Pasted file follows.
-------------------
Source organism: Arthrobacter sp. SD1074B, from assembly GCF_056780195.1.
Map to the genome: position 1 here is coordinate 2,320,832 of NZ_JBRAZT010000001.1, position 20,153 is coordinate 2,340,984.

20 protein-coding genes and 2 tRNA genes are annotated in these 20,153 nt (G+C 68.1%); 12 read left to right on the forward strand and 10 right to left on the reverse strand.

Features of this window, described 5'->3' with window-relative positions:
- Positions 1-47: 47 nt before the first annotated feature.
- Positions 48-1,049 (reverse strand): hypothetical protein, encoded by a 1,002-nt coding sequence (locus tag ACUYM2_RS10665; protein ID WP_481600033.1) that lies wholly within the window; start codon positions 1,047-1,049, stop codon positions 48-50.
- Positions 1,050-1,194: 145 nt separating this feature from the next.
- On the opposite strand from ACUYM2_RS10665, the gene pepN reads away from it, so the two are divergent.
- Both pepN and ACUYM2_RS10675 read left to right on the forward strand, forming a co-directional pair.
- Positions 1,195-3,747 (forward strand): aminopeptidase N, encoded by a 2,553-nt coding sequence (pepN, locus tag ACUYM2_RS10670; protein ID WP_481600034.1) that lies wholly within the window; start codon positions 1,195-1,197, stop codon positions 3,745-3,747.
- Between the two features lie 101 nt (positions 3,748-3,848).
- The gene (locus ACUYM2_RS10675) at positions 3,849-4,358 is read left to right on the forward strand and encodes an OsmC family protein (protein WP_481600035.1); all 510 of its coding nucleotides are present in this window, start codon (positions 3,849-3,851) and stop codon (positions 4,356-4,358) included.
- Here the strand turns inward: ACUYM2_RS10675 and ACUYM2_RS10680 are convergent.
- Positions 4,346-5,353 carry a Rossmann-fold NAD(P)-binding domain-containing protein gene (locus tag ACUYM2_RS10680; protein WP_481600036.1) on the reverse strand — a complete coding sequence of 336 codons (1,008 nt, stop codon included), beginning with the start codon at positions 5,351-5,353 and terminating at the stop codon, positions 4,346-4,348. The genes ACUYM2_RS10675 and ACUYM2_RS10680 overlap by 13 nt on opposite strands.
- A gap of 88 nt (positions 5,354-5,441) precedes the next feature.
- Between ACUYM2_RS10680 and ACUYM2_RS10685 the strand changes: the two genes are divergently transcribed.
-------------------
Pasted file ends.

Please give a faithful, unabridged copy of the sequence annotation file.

Source organism: Arthrobacter sp. SD1074B, from assembly GCF_056780195.1.
Map to the genome: position 1 here is coordinate 2,320,832 of NZ_JBRAZT010000001.1, position 20,153 is coordinate 2,340,984.

20 protein-coding genes and 2 tRNA genes are annotated in these 20,153 nt (G+C 68.1%); 12 read left to right on the forward strand and 10 right to left on the reverse strand.

Features of this window, described 5'->3' with window-relative positions:
- Positions 1-47: 47 nt before the first annotated feature.
- Positions 48-1,049 (reverse strand): hypothetical protein, encoded by a 1,002-nt coding sequence (locus tag ACUYM2_RS10665; protein ID WP_481600033.1) that lies wholly within the window; start codon positions 1,047-1,049, stop codon positions 48-50.
- Positions 1,050-1,194: 145 nt separating this feature from the next.
- On the opposite strand from ACUYM2_RS10665, the gene pepN reads away from it, so the two are divergent.
- Both pepN and ACUYM2_RS10675 read left to right on the forward strand, forming a co-directional pair.
- Positions 1,195-3,747 (forward strand): aminopeptidase N, encoded by a 2,553-nt coding sequence (pepN, locus tag ACUYM2_RS10670; protein ID WP_481600034.1) that lies wholly within the window; start codon positions 1,195-1,197, stop codon positions 3,745-3,747.
- Between the two features lie 101 nt (positions 3,748-3,848).
- The gene (locus ACUYM2_RS10675) at positions 3,849-4,358 is read left to right on the forward strand and encodes an OsmC family protein (protein WP_481600035.1); all 510 of its coding nucleotides are present in this window, start codon (positions 3,849-3,851) and stop codon (positions 4,356-4,358) included.
- Here the strand turns inward: ACUYM2_RS10675 and ACUYM2_RS10680 are convergent.
- Positions 4,346-5,353 carry a Rossmann-fold NAD(P)-binding domain-containing protein gene (locus tag ACUYM2_RS10680; protein WP_481600036.1) on the reverse strand — a complete coding sequence of 336 codons (1,008 nt, stop codon included), beginning with the start codon at positions 5,351-5,353 and terminating at the stop codon, positions 4,346-4,348. The genes ACUYM2_RS10675 and ACUYM2_RS10680 overlap by 13 nt on opposite strands.
- A gap of 88 nt (positions 5,354-5,441) precedes the next feature.
- Between ACUYM2_RS10680 and ACUYM2_RS10685 the strand changes: the two genes are divergently transcribed.